It happens that July 4, the 225th anniversary of our Declaration of Independence from Great Britain, also marks the 25th anniversary of the heroic rescue raid by Israeli Special Forces on Uganda's Entebbe airport. Israel's moment and the characters involved are well worth remembering alongside our own, for in both events heroic deeds were accomplished, and insurmountable odds overcome by remarkable individuals. Most Americans have at least passing knowledge of our own country's founding; for many young Americans, however, the story of the Entebbe raid is entirely alien to them.
The hijacking of Air France Flight 139 began on Sunday, June 27, 1976 shortly after the plane left Athens en route to Tel Aviv. The hijackers included Palestinians masquerading as Latin American tourists, and two German terrorists with connections to the Baader-Meinhof group. This act of air piracy had been masterminded by Dr. Wadi Hadad, leader of the Popular Front for the Liberation of Palestine, with the probable support of Carlos Ramirez, a.k.a. The Jackal. Hadad also enjoyed the cooperation of Ugandan dictator Idi Amin, who had severed ties with Israel in 1972 and taken up the Palestinian cause, allowing Yassir Arafat's PLO terrorists to train in the country. Once they had landed in Uganda and separated the Jews from other passengers, the hijackers issued their demand: release of 53 convicted terrorists of various nationalities, most imprisoned in Israel. Failure to comply, they promised, would result in the systematic execution of the Israeli hostages.
How should the Israeli government respond? Pressure from the families of the kidnapped passengers to comply with the hijackers' demand was intense. But for Israel, release of the terrorists was not simply unpalatable, it was intolerable. Having been informed of the options, Prime Minister Yitzhak Rabin authorized the secret rescue mission, Operation Thunderbolt, to move forward alongside a public posture of negotiation.
Prominent among those chosen for Thunderbolt was a young officer, Col. Jonathan "Yonni" Netanyahu, whose brother Benjamin would go on to become Prime Minister. Remarkably, Yonni was the son of an American professor of Jewish history, and had himself studied philosophy as a graduate student at Harvard. He emerged from the academy unscathed, however, consciously choosing a life of action informed by an intense patriotism for Israel. In his account of the rescue, "90 Minutes at Entebbe," William Stevenson includes this assessment by one of Yonni's men:
I was lucky to get into his unit. He did more than teach night marches through the desert, jumping from planes, moving fast from a helicopter in battle. He knew all the weapons but he made me see them as the means of preserving the nation. He taught me history and opened my eyes.
Once final approval for the raid had been given, with the terrorists' final deadline approaching, Thunderbolt was set in motion, employing four C-130 Hercules transport aircraft to make the 5,000-mile round trip. One would carry commandos, supplies, and medical support, a second would carry Brigadier General Dan Shomron and a borrowed Mercedes-Benz painted black to resemble Idi Amin's limousine, the third a demolition team prepared to destroy or immobilize Uganda's MiG fighters, and the fourth fuel for the others.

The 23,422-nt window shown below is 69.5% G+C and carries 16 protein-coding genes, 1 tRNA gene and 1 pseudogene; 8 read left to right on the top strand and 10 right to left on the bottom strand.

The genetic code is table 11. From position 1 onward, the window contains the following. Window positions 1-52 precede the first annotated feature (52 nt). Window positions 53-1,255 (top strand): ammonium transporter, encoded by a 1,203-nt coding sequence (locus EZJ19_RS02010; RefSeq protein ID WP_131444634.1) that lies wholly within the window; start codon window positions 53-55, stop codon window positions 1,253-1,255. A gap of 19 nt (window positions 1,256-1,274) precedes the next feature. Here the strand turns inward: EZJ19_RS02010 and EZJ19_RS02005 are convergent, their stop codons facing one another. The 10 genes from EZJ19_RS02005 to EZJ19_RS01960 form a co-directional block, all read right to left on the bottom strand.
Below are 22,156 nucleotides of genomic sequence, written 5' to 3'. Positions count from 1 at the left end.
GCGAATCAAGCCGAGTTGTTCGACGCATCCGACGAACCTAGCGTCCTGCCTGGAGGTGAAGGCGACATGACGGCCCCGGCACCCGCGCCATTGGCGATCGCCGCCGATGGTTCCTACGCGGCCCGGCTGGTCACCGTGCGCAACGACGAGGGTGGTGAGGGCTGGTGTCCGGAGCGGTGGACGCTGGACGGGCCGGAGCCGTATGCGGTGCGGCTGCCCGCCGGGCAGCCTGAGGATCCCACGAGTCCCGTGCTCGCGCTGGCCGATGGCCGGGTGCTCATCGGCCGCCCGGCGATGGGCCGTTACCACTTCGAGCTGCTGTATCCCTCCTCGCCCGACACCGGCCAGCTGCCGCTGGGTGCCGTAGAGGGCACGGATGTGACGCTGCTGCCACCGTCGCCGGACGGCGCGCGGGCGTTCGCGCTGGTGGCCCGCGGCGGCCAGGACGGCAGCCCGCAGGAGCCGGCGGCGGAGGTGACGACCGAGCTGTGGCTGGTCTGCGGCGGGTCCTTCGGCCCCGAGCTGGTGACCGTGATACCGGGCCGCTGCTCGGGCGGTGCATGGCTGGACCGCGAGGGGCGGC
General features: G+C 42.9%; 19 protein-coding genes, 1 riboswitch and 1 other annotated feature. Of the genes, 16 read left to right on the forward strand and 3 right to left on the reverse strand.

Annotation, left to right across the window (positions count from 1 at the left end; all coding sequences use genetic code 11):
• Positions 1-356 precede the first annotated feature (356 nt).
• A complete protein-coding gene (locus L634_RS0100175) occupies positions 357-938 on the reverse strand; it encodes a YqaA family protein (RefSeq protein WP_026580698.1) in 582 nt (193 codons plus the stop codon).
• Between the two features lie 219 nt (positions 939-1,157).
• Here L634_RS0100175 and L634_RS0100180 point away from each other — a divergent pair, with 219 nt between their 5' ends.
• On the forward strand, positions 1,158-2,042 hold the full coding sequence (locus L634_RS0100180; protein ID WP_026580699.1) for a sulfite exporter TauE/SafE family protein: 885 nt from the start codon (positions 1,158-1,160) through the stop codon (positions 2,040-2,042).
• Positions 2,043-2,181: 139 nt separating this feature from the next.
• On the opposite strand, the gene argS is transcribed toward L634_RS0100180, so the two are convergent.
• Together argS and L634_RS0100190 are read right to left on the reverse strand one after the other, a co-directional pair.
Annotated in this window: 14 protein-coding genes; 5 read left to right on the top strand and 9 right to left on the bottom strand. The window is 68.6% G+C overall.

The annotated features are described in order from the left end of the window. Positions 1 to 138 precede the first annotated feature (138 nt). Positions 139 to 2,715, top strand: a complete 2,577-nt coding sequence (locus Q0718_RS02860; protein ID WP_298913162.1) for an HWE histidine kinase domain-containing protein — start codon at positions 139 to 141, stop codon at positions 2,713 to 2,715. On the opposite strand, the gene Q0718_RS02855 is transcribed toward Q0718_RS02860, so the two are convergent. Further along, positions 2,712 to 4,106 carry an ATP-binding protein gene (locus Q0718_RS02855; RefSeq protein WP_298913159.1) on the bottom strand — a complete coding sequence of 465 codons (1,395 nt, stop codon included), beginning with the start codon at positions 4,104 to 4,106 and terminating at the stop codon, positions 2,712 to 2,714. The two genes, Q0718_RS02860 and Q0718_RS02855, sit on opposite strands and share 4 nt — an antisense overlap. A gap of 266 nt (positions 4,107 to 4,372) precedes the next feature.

One minute past midnight Uganda time, and mere moments after landing, the rescue assault began. After dispatching the two German terrorists and Ugandan soldiers, the team located the hostages and engaged in a furious 100-second firefight with their Palestinian captors, killing five PFLP terrorists and possibly capturing three others. A short 53 minutes after the Israeli planes had landed at Entebbe, 103 surviving hostages were on their way back to Tel Aviv, with the other Israeli planes close behind. The raid cost Yonni Netanyahu his life, as well as the lives of several hostages killed in the gunfire. Another hostage, 75-year old grandmother Dora Bloch, had been taken to a Ugandan hospital and thus was not rescued. She disappeared and must be counted another casualty.
While many in the United Nations condemned Israel's action, there was little doubt among Israelis that they chose the right course. A few days later, during a debate about the rescue in the U.N. Security Council, Israel's UN Ambassador Chaim Herzog said, "the Israeli action at Entebbe came to remind us that the law we find in statute books is not the only law of mankind. There is also a moral law, and by all that is moral on this earth Israel had the right to do what it did. Indeed it had also the basic duty to do so." Thomas Jefferson, Abraham Lincoln, and Martin Luther King would have approved these words.
If our country's great security and immense wealth have a drawback, it is that Americans have lost some of our political seriousness and intensity. Our survival skills as a nation grow rusty, because relatively few of us need exercise them. By contrast, Israelis know that every day will bring fresh challenges, and that the nation and its people must keep spirit strong and training up to par in order to carry them through times of turbulence, as they are experiencing once again. This Independence Day, remember not only our country's founding principles and leaders, but the spirited patriotism and sacrifice of Jonathan Netanyahu.